Page 1 of 1
Posted: Sun Oct 16, 2016 12:03 pm
When I first saw this guy do his dryland swim movments I thought it looked ridiculous.
No one swims freestyle this way.
Now I still find the movments exagerated, but they do show the principal of the strange movements a lot of fast guys make.
It doesnt look so weird anymore, but if I trie his dryland routine in front of the mirror, my shoulders cry out loud and it looks pathetic, although better than before.
Can anyone be comfortable copying this guy?
(i know it is not needed to do so to swim pretty well, just curious how others compare)
Not a comfortable position. Or is it for you?
Posted: Sun Oct 16, 2016 1:11 pm
I have seen such extreme high-elbow exercises at other places.
I don't bother about that. I believe it will disappear partially, like the S-curve.
In any case, it seems rather clear to me that such swimming practice doesn't apply to older swimmers (for health reasons alone).
In this video one sees the combination of the high elbow with the narrow arm entry, which perhaps is especially difficult.
The extreme high-elbow swimmer Pipes-Neilson advocates a very wide hand entry, which might come from the fact, that this might be easier/more natural with a very high elbow.
Posted: Sun Oct 16, 2016 2:14 pm
What a strained attitude! The shot looks as if the bloke's right arm is already into the pull, because at the EVF catch the bent elbow should be a little way in front of the head and more out to the side - otherwise only a contorsionist or alien could drop the forearm/hand down vertically. The upper arm should IMO be at a 13:30 or 14:00 attitude relative to the head as the forearm/hand start to drop, leaving the upper arm up by the surface. As for the mid-recovery attitude of his left arm - well that's no way to prepare to spear into the water! If anything, the shot probably looks a bit like my arm disposition when my UW arm is already into the pull and the recovering arm is approaching water entry - i.e. a bit of "wind-milling" at that stage, due to starting arm recovery earlier than most others!
IMO at a catch, the backward-facing parts of the arm need to be as far ahead as possible, consistent with getting those backward-facing parts down deep enough to be effective (i.e pulling a bent arm without a sufficiently deep enough insertion is not going to provide much propulsion). The insertion of forearm/hand as a unit during the pull is effective, as is the slightly later SS style catch, which has a deeper insertion because some of the upper arm is backward-facing and helps provide greater surface for the subsequent pull.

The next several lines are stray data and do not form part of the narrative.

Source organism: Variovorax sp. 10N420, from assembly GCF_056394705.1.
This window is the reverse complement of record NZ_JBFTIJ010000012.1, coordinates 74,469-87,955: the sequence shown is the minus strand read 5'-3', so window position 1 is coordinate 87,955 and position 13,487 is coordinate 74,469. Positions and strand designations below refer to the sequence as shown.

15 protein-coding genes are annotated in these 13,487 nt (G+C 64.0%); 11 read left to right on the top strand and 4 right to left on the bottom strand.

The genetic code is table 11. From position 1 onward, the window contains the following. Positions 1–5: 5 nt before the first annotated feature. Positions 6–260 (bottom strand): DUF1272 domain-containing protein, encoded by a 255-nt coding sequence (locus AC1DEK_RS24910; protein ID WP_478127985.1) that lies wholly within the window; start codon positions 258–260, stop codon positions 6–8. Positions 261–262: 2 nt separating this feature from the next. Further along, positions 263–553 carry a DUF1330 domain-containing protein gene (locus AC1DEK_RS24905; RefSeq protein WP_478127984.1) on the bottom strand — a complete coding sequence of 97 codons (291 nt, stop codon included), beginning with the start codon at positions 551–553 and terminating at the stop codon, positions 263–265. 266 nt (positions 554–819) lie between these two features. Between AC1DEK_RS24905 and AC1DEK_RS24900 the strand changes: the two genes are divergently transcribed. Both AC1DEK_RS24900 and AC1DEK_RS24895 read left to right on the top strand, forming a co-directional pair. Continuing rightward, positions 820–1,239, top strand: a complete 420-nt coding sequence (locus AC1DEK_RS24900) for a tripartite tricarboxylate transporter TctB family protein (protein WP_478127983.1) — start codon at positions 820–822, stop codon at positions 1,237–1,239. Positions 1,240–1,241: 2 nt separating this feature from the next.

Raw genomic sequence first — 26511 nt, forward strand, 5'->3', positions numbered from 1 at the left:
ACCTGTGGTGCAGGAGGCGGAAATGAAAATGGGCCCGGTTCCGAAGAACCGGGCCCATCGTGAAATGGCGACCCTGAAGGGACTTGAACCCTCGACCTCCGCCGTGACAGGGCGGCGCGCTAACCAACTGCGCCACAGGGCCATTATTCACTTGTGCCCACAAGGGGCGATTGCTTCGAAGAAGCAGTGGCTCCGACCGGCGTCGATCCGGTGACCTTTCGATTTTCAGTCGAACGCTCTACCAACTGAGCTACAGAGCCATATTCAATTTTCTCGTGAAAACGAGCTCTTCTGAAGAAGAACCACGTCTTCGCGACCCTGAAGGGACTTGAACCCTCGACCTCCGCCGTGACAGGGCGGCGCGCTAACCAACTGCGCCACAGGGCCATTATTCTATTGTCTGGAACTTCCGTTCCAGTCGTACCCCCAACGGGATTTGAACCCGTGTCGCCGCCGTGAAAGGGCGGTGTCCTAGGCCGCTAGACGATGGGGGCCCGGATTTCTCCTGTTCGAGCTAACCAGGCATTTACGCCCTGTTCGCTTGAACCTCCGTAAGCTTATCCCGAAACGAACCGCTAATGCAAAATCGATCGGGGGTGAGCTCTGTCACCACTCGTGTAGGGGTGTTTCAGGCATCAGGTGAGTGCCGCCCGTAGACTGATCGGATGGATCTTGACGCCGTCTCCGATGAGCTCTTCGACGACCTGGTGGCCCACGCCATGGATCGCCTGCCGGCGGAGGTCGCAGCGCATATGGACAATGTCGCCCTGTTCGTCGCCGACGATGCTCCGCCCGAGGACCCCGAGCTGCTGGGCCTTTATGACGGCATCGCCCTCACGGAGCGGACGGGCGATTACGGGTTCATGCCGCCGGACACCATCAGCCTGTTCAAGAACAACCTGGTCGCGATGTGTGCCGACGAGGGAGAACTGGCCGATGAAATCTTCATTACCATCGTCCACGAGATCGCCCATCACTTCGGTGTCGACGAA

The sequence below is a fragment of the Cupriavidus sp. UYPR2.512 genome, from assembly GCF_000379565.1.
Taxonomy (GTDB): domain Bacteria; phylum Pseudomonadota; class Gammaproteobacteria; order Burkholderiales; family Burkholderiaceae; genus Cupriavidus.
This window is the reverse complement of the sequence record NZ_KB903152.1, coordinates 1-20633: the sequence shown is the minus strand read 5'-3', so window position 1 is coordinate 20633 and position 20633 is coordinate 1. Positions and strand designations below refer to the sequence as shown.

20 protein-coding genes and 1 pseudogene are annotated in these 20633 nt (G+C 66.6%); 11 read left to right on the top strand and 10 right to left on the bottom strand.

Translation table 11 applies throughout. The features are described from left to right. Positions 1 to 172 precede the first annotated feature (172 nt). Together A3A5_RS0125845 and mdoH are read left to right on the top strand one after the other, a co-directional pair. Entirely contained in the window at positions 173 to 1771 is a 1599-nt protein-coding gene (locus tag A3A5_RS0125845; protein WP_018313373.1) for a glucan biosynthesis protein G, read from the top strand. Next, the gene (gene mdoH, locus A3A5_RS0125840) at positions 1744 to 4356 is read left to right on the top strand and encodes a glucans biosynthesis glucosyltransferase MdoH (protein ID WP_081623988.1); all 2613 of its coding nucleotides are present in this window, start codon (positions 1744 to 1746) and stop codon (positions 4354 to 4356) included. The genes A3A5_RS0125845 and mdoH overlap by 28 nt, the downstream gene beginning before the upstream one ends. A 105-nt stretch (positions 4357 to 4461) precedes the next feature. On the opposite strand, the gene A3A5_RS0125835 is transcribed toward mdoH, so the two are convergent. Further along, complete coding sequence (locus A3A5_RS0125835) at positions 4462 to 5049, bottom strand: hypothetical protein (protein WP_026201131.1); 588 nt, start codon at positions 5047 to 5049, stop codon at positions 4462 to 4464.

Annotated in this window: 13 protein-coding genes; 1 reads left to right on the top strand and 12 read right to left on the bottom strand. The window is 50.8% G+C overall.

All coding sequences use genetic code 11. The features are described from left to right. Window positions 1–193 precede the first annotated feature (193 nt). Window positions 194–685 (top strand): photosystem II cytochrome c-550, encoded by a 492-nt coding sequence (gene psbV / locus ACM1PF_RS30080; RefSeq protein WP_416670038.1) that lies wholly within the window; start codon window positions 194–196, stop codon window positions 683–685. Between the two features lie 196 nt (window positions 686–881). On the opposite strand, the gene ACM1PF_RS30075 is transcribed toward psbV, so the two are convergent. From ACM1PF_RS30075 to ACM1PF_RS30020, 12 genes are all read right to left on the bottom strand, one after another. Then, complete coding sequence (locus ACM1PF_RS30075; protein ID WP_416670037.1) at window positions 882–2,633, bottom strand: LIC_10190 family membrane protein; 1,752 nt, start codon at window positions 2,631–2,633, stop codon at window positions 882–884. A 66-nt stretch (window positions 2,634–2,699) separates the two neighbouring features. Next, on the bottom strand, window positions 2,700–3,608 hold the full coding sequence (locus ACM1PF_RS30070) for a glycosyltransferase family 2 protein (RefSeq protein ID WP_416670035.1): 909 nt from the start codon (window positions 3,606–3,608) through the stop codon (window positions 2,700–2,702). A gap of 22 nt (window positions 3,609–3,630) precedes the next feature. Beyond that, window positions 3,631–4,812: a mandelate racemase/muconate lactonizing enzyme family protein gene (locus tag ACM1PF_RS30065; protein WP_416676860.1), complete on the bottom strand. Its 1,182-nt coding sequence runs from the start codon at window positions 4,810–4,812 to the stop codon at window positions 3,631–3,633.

If the catch is not far enough ahead, then obviously the range of the pull phase is shortened - which is a shame in FS, because after a good catch, a lot of propulsion can be gained from a strong pull.
It's different for fly! "SolarEnergy" said the effective shortening of the pull in fly stroke was mandatory. Letting the hands trail the elbows at the transition from out-sweep to up-sweep as the orientation of forearms/hands change from out/around to ready to press back/up - a bit like a dropped elbow in appearance at that transition - so as to provide a greater range for the forearms/hands to push back/up for the following more propulsive up-sweep. That action helps get the head up for an inhalation as the body is "levered" upwards by the effect of the fly major kick downbeat.
Posted: Sun Oct 23, 2016 1:33 am
I don't think it's ridiculous.
Here's what happens:
1. During arm recovery or turnover, you must actually protect the body line alignment = underwater running surface
2. If you have reduced flexibility, YOU GO SLOW because the running surface gets distorted, upset by torsion in the spine, ETC
The extreme example of this is when dudes snake their way down the lane, you have all seen it.
So by over-doing it, you are increasing your ability to "protect the line"
I know this because - I am back to pool workouts and my speed is more constant than ever throughout the stroke action, esp as my arm comes over the top. Am I faster this season??